Middle Market: 1Q14 updates to LCD’s Mezzanine Tracker now available

spcapThe middle market Mezzanine Tracker is now updated through the first quarter of 2014. In addition to U.S. mezzanine and unitranche investments, the spreadsheet includes non-syndicated second-liens for 2013 and later.

As before, the information is gleaned from market sources and SEC filings. The majority of deals are sponsored transactions.

Find the file on the web at > Research > US Data > Current Data > Mezzanine Tracker.

Subscribers can find a list of all second-lien loans, including syndicated tranches, in LCD’s separate Second Lien Pipeline and quarterly reports found within the Research > US Data tab.

Questions? Feedback? Let us know! Contact Kelly Thompson at or at (312) 233-7054.

Find Kelly on Twitter @MMktDoyenne for middle-market financing news. Check out LCD on Twitter @lcdnews.


Europe: Leveraged loans compete with high yield bonds for LBO deals

The European credit markets are set to undergo a shift this year, as private equity sponsors sway back towards the loan product to finance buyouts, sources say. The nuances of the loan product and the perception of a highly liquid loan investor base – coupled with the arrival of cov-lite cross-border loans – means the European loan market will be able to compete with its bond counterpart once again.

High-yield issuance has surged in recent years, allowing it to move out the loan market’s shadow, helped by the bond-for-loan refinancing juggernaut as sponsors tapped into the liquid, cheap, and cov-lite financing option offered by bonds.

In 2006 and 2007, bonds accounted for just 16% and 17% of the leveraged finance deal count, respectively. That compares to an average of 50% since 2010. Moreover, last year’s bank-to-bond deal count was 62 – nearly twice the next-largest full-year supply of 36, tracked in 2010. In 2010 through 2013, there have been 150 bank-to-bond transactions for a volume of €51 billion, in a sweeping transition of money from one asset class to another unprecedented in the European leveraged market.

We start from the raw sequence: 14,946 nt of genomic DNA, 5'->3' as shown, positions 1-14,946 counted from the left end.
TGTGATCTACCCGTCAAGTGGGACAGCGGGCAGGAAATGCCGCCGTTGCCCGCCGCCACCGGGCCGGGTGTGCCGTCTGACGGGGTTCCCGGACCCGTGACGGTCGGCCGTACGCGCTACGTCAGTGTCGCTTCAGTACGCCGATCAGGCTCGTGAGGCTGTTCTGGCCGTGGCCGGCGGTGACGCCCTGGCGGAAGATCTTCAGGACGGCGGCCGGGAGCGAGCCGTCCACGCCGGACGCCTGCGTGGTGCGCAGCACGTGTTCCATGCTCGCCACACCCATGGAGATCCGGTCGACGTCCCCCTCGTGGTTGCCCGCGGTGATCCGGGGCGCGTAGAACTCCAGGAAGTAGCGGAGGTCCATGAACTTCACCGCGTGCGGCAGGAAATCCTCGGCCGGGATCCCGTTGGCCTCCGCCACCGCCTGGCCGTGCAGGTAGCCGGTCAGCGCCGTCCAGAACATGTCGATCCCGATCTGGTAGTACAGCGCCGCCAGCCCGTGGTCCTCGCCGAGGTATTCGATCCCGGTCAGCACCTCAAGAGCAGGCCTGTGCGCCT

Now, not only has the flood of loan-to-bond refinancings slowed, but market players expect loans to move back into favour versus high-yield when it comes to new buyout situations.

In 2013 loan-only financing was used to back just under 60% (by count) of all M&A financings tracked by LCD across the loan and bond markets, while the popular bond-plus-RCF structure took a 14% share. These annual readings are, respectively, the lowest and highest of the past four years.

So far in 2014 through to March 12, although the pattern of deal flow is still taking shape, loan-only M&A financing has grabbed a 77% share of all deals, while the bond-plus-RCF option is yet to appear.

For jumbo M&A situations such as Numericable, arrangers will want to tap both markets, but away from these the appeal of the loan product is evident again. “The huge driver of supply from 2010-13 has been bank-to-bond, but people are now more constructive on the loan market,” says a banker.

For prospective issuers the loan product offers cheaper financing. The 90-day rolling average yield to maturity at issue on secured bonds is 6.35%, versus 4.5% for TLBs as of March 7. Both are at historically tight levels, and while the spread between the two has narrowed over the last three months, the second half of last year saw the spread at 2.75% (it has been higher once, at 3.12% in the first quarter of 2012), which began to entice issuers to look more closely at loans again.

A key development has been a deeper bid for the loan product. The 2007 loan bonanza was fuelled by CLOs but these subsequently fell away, while banks have been reluctant to lend due to tighter regulation. However, the emergence of more managed accounts and a general pick-up in traditional institutional money have ensured there is no longer a dependence on CLOs for the leveraged loan product.

Even so, the re-emergence of the CLO product adds further comfort that the loan bid is deep and strong. The European CLO market is expected to see at least €10 billion of new issuance this year, versus €7.4 billion last year, and essentially zero during the previous post-crisis years.